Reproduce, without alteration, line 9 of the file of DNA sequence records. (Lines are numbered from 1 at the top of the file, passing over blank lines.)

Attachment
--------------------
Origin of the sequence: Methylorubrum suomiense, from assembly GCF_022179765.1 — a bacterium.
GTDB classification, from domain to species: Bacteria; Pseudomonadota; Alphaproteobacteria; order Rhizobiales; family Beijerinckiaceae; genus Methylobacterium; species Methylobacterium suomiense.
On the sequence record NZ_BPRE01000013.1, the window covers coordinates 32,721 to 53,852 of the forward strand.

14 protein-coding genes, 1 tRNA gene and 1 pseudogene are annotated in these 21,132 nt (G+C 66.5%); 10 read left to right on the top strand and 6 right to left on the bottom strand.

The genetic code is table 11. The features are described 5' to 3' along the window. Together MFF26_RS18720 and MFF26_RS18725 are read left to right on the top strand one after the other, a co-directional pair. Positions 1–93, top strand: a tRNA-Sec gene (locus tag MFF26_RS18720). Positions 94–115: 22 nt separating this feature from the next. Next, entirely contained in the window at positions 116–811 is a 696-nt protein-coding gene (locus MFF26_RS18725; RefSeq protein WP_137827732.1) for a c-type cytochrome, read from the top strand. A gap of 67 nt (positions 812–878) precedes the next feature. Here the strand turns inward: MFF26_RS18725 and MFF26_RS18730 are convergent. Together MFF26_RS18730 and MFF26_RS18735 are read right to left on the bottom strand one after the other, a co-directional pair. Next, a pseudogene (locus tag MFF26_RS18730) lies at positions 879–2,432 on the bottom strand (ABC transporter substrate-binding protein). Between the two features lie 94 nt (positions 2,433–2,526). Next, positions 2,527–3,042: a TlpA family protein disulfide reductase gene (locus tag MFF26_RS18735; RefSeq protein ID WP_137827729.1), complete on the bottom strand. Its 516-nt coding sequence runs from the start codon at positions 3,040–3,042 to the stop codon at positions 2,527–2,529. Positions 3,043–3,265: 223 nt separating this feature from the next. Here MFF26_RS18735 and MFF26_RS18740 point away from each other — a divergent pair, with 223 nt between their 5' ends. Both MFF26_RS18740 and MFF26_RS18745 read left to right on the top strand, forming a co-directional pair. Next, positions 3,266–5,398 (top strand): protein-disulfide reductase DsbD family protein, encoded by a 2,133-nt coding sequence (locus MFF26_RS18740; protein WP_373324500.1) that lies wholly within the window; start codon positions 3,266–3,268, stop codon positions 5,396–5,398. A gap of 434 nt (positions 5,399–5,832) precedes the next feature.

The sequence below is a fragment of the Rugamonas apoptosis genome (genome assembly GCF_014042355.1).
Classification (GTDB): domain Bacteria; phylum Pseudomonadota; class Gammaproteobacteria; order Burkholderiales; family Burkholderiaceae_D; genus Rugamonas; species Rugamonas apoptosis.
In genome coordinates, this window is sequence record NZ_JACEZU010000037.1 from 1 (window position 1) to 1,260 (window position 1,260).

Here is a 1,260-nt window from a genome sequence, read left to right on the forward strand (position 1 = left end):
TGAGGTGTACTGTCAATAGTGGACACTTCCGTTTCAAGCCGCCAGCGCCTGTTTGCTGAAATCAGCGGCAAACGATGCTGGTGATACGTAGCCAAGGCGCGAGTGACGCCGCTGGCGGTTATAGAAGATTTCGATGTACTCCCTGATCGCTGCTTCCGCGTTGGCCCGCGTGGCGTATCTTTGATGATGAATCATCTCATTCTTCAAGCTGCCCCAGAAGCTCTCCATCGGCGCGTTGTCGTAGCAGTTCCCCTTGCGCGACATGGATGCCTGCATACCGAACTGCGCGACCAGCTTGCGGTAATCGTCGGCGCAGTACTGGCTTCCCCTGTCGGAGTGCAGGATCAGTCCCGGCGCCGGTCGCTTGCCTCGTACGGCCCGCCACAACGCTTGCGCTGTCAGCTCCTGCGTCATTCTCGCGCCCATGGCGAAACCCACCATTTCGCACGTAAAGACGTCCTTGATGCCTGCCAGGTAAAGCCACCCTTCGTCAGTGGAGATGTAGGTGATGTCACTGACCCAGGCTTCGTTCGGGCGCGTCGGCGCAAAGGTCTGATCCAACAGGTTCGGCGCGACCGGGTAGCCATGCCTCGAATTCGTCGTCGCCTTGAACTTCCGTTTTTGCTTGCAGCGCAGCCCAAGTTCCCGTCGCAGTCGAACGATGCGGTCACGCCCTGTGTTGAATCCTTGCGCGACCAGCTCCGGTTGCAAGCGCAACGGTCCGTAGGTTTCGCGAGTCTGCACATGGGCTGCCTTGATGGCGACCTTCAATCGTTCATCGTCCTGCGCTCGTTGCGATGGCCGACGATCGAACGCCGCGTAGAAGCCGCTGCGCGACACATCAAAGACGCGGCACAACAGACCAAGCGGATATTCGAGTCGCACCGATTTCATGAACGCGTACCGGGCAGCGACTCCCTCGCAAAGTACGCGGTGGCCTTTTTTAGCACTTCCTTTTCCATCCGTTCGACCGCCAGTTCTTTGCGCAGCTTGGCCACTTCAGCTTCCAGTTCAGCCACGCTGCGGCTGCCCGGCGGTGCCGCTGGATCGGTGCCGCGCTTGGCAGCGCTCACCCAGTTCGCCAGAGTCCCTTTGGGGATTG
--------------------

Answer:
Here is a 1,260-nt window from a genome sequence, read left to right on the forward strand (position 1 = left end):